Corporate Manslaughter and Corporate Homicide Act 2007 – A Guide

A detailed look at what the changes to this law will mean for businesses

Corporate Manslaughter and Corporate Homicide Act 2007 – A Guide

Who is covered by the offence?

Key Information

The Act applies to:

  • companies incorporated under companies legislation or overseas
  • other corporations including:
    • public bodies incorporated by statute such as local authorities, NHS bodies and a wide range of non–departmental public bodies;
    • organisations incorporated by Royal Charter;
    • limited liability partnerships
  • all other partnerships, and trade unions and employer’s associations, if the organisation concerned is an employer
  • Crown bodies such as Government departments
  • Police forces.

The position of individuals
The offence is concerned with the corporate liability of the organisation itself and does not apply to individual directors, senior managers or other individuals. Nor is it possible to convict an individual of assisting or encouraging the offence (see section 18).

However, individuals can already be prosecuted for gross negligence manslaughter/culpable homicide and for health and safety offences. The Act does not change this and prosecutions against individuals will continue to be taken where there is sufficient evidence and it is in the public interest to do so.

Questions and answers

Who will be prosecuted and who will stand in the dock?

  • Prosecutions will be brought against the organisation itself and not specific individuals. As with prosecutions against companies at present, organisations will be represented by their lawyers in court, although individual directors, managers and other employees may be called as witnesses.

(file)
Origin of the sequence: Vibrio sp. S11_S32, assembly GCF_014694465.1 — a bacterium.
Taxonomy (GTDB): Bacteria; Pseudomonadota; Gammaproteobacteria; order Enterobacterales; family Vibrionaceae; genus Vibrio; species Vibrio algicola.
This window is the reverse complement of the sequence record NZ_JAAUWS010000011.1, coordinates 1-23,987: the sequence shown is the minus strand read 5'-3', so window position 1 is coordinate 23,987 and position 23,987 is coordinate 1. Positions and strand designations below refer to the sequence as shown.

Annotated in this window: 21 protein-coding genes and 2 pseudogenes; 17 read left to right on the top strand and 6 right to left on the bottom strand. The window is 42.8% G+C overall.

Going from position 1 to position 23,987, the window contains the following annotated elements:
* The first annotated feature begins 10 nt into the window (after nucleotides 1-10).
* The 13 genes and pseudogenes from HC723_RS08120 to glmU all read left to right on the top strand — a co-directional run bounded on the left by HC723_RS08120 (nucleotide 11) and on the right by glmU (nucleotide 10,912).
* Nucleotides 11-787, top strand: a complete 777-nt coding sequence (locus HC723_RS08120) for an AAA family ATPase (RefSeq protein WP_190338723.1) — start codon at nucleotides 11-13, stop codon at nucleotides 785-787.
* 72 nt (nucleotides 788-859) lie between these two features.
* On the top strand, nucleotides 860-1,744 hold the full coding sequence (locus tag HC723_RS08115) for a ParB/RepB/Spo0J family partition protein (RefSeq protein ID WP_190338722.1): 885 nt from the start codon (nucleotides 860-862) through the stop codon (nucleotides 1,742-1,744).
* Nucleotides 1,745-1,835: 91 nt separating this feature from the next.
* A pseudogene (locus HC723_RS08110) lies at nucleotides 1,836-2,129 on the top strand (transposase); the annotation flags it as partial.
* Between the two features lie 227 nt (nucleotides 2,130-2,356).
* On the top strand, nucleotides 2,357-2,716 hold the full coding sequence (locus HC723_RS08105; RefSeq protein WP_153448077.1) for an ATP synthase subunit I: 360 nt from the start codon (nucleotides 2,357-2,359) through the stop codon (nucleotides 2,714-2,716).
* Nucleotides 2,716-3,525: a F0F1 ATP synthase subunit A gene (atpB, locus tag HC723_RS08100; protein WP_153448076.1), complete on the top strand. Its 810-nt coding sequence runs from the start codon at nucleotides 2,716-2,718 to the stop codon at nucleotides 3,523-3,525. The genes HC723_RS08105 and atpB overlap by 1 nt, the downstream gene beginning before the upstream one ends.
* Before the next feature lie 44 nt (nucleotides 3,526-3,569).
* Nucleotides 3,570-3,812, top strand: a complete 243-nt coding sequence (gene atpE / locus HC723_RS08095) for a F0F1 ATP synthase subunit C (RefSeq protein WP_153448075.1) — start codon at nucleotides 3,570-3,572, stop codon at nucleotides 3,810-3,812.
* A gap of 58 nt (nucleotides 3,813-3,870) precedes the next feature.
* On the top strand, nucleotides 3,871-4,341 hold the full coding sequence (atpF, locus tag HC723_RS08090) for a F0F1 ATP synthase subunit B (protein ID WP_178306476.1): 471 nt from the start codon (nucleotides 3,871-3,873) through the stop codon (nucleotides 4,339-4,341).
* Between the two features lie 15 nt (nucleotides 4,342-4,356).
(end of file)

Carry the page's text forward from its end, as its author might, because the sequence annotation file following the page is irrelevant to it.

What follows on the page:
How will it be possible in practice to prosecute an unincorporated association, such as a partnership, which has no legal personality?

  • The Act makes provision (section 14) for a prosecution to be brought in the name of a partnership and not against individual members, and for any fine to be paid out of partnership funds. This reflects the approach taken under other legislation, such as the Companies Act 2006 and means that partnerships will be dealt with in a similar manner to companies and other incorporated defendants.
  • This will already be the case where a partnership is a legal person under the law by which it is governed (for example, under Scots law). Section 14 does not therefore apply to partnerships of this type, because the offence applies to these partnerships without the need for special provision.

Why are only certain partnerships, trade unions and employers associations covered?

  • We think it is right to take a cautious approach in extending the offence to unincorporated associations: this will represent a new extension of the criminal law to these organisations. Extending the offence to partnerships will ensure that an important range of employing organisations, already subject to health and safety law, is within the offence and that large firms are not excluded because they have chosen not to incorporate.
  • The Act makes provision for the range of organisations covered by the offence to be extended by secondary legislation (section 21).

Can a parent company be convicted because of failures within a subsidiary?

  • No. Companies within a group structure are all separate legal entities and therefore subject to the offence separately. In practice, the relevant duties of care that underpin the offence are more likely to be owed by a subsidiary than a parent.

Does the new offence apply to foreign companies?

  • Yes – the new offence applies to all companies and other corporate bodies operating in the UK, whether incorporated in the UK or abroad.